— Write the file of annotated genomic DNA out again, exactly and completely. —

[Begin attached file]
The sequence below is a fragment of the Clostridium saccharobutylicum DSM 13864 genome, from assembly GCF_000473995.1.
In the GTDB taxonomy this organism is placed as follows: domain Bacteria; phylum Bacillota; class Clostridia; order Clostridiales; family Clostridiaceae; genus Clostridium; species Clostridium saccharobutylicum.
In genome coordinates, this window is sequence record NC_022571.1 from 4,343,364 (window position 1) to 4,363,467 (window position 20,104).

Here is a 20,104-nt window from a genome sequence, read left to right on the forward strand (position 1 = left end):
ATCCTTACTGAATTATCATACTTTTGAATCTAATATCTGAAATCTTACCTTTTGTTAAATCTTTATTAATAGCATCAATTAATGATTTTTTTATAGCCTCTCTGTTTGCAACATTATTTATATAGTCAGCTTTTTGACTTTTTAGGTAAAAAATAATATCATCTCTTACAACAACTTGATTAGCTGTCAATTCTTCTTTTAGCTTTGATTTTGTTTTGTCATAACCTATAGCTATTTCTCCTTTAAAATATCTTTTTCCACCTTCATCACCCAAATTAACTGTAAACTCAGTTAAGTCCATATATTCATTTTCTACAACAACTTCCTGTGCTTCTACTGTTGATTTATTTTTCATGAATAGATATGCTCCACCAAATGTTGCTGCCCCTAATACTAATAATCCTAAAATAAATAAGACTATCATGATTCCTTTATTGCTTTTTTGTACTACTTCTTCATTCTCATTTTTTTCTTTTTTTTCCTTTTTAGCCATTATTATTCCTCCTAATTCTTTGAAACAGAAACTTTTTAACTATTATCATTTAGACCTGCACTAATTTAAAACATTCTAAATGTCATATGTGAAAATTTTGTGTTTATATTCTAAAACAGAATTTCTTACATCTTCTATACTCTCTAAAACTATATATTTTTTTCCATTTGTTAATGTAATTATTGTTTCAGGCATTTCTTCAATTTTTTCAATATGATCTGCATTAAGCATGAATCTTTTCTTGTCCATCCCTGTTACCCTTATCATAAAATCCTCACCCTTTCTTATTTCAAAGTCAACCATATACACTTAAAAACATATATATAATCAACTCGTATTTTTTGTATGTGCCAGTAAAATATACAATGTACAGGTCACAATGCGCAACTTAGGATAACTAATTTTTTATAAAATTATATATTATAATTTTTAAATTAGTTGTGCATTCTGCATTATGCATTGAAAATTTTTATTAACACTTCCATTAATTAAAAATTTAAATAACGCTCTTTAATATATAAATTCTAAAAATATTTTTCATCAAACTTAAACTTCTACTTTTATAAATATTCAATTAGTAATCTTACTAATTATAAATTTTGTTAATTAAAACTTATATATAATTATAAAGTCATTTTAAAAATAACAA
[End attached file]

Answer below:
The sequence below is a fragment of the Clostridium saccharobutylicum DSM 13864 genome, from assembly GCF_000473995.1.
In the GTDB taxonomy this organism is placed as follows: domain Bacteria; phylum Bacillota; class Clostridia; order Clostridiales; family Clostridiaceae; genus Clostridium; species Clostridium saccharobutylicum.
In genome coordinates, this window is sequence record NC_022571.1 from 4,343,364 (window position 1) to 4,363,467 (window position 20,104).

Here is a 20,104-nt window from a genome sequence, read left to right on the forward strand (position 1 = left end):
ATCCTTACTGAATTATCATACTTTTGAATCTAATATCTGAAATCTTACCTTTTGTTAAATCTTTATTAATAGCATCAATTAATGATTTTTTTATAGCCTCTCTGTTTGCAACATTATTTATATAGTCAGCTTTTTGACTTTTTAGGTAAAAAATAATATCATCTCTTACAACAACTTGATTAGCTGTCAATTCTTCTTTTAGCTTTGATTTTGTTTTGTCATAACCTATAGCTATTTCTCCTTTAAAATATCTTTTTCCACCTTCATCACCCAAATTAACTGTAAACTCAGTTAAGTCCATATATTCATTTTCTACAACAACTTCCTGTGCTTCTACTGTTGATTTATTTTTCATGAATAGATATGCTCCACCAAATGTTGCTGCCCCTAATACTAATAATCCTAAAATAAATAAGACTATCATGATTCCTTTATTGCTTTTTTGTACTACTTCTTCATTCTCATTTTTTTCTTTTTTTTCCTTTTTAGCCATTATTATTCCTCCTAATTCTTTGAAACAGAAACTTTTTAACTATTATCATTTAGACCTGCACTAATTTAAAACATTCTAAATGTCATATGTGAAAATTTTGTGTTTATATTCTAAAACAGAATTTCTTACATCTTCTATACTCTCTAAAACTATATATTTTTTTCCATTTGTTAATGTAATTATTGTTTCAGGCATTTCTTCAATTTTTTCAATATGATCTGCATTAAGCATGAATCTTTTCTTGTCCATCCCTGTTACCCTTATCATAAAATCCTCACCCTTTCTTATTTCAAAGTCAACCATATACACTTAAAAACATATATATAATCAACTCGTATTTTTTGTATGTGCCAGTAAAATATACAATGTACAGGTCACAATGCGCAACTTAGGATAACTAATTTTTTATAAAATTATATATTATAATTTTTAAATTAGTTGTGCATTCTGCATTATGCATTGAAAATTTTTATTAACACTTCCATTAATTAAAAATTTAAATAACGCTCTTTAATATATAAATTCTAAAAATATTTTTCATCAAACTTAAACTTCTACTTTTATAAATATTCAATTAGTAATCTTACTAATTATAAATTTTGTTAATTAAAACTTATATATAATTATAAAGTCATTTTAAAAATAACAA